METHODS

We randomly assigned 9361 participants with hypertension to a systolic blood-pressure target of less than 120 mm Hg or a target of less than 140 mm Hg. Patient-reported outcome measures included the scores on the Physical Component Summary (PCS) and Mental Component Summary (MCS) of the Veterans RAND 12-Item Health Survey, the Patient Health Questionnaire 9-item depression scale (PHQ-9), patient-reported satisfaction with their blood-pressure care and blood-pressure medications, and adherence to blood-pressure medications. We compared the scores in the intensive-treatment group with those in the standard-treatment group among all participants and among participants stratified according to physical and cognitive function.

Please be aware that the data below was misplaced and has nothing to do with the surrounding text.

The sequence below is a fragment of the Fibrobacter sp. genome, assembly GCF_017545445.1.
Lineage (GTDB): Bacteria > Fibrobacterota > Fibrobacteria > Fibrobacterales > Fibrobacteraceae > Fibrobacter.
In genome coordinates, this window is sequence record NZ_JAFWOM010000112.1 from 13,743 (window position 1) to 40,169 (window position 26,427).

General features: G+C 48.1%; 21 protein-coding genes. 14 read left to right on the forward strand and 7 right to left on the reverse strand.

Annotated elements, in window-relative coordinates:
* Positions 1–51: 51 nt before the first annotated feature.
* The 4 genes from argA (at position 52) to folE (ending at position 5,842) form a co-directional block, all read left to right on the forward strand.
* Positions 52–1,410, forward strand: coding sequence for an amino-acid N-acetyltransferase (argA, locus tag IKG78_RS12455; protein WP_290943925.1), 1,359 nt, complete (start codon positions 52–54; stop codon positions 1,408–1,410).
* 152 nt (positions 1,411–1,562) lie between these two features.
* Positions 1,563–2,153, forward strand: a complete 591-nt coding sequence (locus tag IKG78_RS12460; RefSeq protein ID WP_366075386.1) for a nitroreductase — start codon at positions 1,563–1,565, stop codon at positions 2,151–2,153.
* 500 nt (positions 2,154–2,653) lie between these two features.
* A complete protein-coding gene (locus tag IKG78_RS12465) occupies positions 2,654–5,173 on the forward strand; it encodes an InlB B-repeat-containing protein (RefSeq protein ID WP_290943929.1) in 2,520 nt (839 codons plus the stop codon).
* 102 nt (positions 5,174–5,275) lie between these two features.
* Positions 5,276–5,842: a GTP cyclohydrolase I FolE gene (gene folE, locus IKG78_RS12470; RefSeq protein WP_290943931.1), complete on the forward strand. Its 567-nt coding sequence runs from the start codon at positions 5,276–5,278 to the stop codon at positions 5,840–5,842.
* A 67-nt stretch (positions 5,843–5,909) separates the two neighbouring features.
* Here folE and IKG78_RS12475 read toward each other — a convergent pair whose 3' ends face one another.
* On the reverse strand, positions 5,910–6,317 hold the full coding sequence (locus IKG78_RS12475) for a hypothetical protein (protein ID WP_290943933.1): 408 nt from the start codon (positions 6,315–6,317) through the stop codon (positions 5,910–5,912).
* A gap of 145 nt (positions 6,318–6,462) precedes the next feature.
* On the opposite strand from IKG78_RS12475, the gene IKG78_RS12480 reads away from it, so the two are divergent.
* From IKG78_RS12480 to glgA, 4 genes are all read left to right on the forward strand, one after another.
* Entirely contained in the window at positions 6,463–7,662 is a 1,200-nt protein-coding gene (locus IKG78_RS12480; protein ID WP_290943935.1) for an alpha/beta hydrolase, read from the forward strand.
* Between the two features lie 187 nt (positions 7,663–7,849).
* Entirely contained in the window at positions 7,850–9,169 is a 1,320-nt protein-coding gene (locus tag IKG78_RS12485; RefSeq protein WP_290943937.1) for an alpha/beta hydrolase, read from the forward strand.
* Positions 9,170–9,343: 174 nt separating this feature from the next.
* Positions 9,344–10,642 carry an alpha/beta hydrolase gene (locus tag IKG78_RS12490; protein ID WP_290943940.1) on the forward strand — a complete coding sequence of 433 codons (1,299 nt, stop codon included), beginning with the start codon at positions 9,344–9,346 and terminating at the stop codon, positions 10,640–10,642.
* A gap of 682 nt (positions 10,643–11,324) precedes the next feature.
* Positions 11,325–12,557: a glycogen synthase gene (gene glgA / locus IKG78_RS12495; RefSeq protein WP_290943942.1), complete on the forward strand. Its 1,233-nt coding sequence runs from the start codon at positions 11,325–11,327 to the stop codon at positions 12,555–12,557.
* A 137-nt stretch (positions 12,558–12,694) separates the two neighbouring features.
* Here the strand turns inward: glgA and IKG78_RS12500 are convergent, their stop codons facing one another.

RESULTS

Participants who received intensive treatment received an average of one additional antihypertensive medication, and the systolic blood pressure was 14.8 mm Hg (95% confidence interval, 14.3 to 15.4) lower in the group that received intensive treatment than in the group that received standard treatment. Mean PCS, MCS, and PHQ-9 scores were relatively stable over a median of 3 years of follow-up, with no significant differences between the two treatment groups. No significant differences between the treatment groups were noted when participants were stratified according to baseline measures of physical or cognitive function. Satisfaction with blood-pressure care was high in both treatment groups, and we found no significant difference in adherence to blood-pressure medications.

CONCLUSIONS

Patient-reported outcomes among participants who received intensive treatment, which targeted a systolic blood pressure of less than 120 mm Hg, were similar to those among participants who received standard treatment, including among participants with decreased physical or cognitive function. (Funded by the National Institutes of Health; SPRINT ClinicalTrials.gov number, NCT01206062.)